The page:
With another interview in The Joomla Speak! series, we will be talking to Sander Potjer. I met him at the Joomla World conference 2015 in Bangalore. He is very easy to talk to and is keen to know about different cultures. we had a great chat about Open Source in general and the Community part of Joomla.
My Joomla story started back in the summer of 2005. After finishing my high school I had a longer summer with plenty of time before my study Architecture started. During this summer I came across Mambo, which seems a very nice way to build websites. I used it to rebuild the Frontpage website for my rowing team, which was a very simple website and mainly my play-garden as I enjoyed experimenting with websites. At the time the website was finished, Mambo was forked into Joomla. I had no clue about forks, community and open source at that time, but simply followed the majority and converted the website into Joomla.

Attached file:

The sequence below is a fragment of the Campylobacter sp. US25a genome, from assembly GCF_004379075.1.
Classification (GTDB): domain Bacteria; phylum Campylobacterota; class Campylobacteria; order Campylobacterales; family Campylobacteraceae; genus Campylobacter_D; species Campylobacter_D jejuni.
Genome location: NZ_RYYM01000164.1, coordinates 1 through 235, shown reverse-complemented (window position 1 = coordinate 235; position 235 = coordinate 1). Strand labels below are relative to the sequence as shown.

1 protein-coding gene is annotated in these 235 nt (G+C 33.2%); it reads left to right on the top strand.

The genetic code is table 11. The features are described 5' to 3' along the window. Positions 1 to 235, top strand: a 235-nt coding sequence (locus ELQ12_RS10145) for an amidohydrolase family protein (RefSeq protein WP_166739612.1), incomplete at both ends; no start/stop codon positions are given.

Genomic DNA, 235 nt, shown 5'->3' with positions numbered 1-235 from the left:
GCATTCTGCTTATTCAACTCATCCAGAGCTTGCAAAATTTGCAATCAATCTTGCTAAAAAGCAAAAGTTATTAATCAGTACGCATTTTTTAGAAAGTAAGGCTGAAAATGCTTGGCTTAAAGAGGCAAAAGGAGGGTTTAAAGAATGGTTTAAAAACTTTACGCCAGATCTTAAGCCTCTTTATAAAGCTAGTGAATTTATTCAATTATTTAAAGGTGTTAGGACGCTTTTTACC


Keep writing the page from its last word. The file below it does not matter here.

Slowly I started creating more websites, and became impressed by Joomla, the community, and the open source spirit. It was great to notice that people are helping out each other on the forums and that so many people from different countries and cultures are contributing their time, skills and knowledge to work all together on Joomla, used for millions of websites. Something that still amazes me every day again.
I started to contribute to the local Dutch community by helping out users on the forum and writing articles. In 2008 we had to fork the local community and started www.joomlacommunity.eu. That was the point I really got involved with the local community, launched the Joomla User Groups in The Netherlands and helped with organizing the Dutch JoomlaDays. Nowadays we have 14 different Joomla Users Groups in our small country and a yearly JoomlaDay with over 300 people attending. Its a very strong community and I really enjoy being part of it.